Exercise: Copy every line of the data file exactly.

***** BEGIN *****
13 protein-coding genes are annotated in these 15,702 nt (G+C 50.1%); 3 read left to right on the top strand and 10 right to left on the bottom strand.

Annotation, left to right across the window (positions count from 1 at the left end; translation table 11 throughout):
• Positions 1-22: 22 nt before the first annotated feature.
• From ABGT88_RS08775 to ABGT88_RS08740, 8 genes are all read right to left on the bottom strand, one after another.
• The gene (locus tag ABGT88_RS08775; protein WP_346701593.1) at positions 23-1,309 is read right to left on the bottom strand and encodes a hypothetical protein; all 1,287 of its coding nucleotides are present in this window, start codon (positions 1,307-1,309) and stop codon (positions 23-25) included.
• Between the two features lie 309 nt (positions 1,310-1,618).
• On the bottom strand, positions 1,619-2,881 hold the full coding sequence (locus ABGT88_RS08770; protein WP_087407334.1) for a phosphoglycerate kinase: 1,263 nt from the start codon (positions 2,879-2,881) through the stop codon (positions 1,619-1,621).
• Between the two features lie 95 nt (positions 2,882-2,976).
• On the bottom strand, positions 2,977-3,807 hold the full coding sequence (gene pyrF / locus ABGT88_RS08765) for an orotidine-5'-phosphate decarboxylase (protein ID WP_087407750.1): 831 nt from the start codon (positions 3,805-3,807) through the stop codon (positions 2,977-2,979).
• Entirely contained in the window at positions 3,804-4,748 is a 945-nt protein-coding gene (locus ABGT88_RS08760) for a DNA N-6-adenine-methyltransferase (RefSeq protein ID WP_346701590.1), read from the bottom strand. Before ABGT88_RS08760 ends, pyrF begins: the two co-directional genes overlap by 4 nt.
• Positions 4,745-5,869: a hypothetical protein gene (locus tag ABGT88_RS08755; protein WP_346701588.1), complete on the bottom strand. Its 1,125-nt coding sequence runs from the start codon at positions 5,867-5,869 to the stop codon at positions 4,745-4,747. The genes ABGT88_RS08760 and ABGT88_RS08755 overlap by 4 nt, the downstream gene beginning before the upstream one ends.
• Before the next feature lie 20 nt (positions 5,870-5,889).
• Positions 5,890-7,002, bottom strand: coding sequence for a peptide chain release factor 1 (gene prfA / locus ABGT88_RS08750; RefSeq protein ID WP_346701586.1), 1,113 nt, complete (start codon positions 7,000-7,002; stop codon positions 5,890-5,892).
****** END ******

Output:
13 protein-coding genes are annotated in these 15,702 nt (G+C 50.1%); 3 read left to right on the top strand and 10 right to left on the bottom strand.

Annotation, left to right across the window (positions count from 1 at the left end; translation table 11 throughout):
• Positions 1-22: 22 nt before the first annotated feature.
• From ABGT88_RS08775 to ABGT88_RS08740, 8 genes are all read right to left on the bottom strand, one after another.
• The gene (locus tag ABGT88_RS08775; protein WP_346701593.1) at positions 23-1,309 is read right to left on the bottom strand and encodes a hypothetical protein; all 1,287 of its coding nucleotides are present in this window, start codon (positions 1,307-1,309) and stop codon (positions 23-25) included.
• Between the two features lie 309 nt (positions 1,310-1,618).
• On the bottom strand, positions 1,619-2,881 hold the full coding sequence (locus ABGT88_RS08770; protein WP_087407334.1) for a phosphoglycerate kinase: 1,263 nt from the start codon (positions 2,879-2,881) through the stop codon (positions 1,619-1,621).
• Between the two features lie 95 nt (positions 2,882-2,976).
• On the bottom strand, positions 2,977-3,807 hold the full coding sequence (gene pyrF / locus ABGT88_RS08765) for an orotidine-5'-phosphate decarboxylase (protein ID WP_087407750.1): 831 nt from the start codon (positions 3,805-3,807) through the stop codon (positions 2,977-2,979).
• Entirely contained in the window at positions 3,804-4,748 is a 945-nt protein-coding gene (locus ABGT88_RS08760) for a DNA N-6-adenine-methyltransferase (RefSeq protein ID WP_346701590.1), read from the bottom strand. Before ABGT88_RS08760 ends, pyrF begins: the two co-directional genes overlap by 4 nt.
• Positions 4,745-5,869: a hypothetical protein gene (locus tag ABGT88_RS08755; protein WP_346701588.1), complete on the bottom strand. Its 1,125-nt coding sequence runs from the start codon at positions 5,867-5,869 to the stop codon at positions 4,745-4,747. The genes ABGT88_RS08760 and ABGT88_RS08755 overlap by 4 nt, the downstream gene beginning before the upstream one ends.
• Before the next feature lie 20 nt (positions 5,870-5,889).
• Positions 5,890-7,002, bottom strand: coding sequence for a peptide chain release factor 1 (gene prfA / locus ABGT88_RS08750; RefSeq protein ID WP_346701586.1), 1,113 nt, complete (start codon positions 7,000-7,002; stop codon positions 5,890-5,892).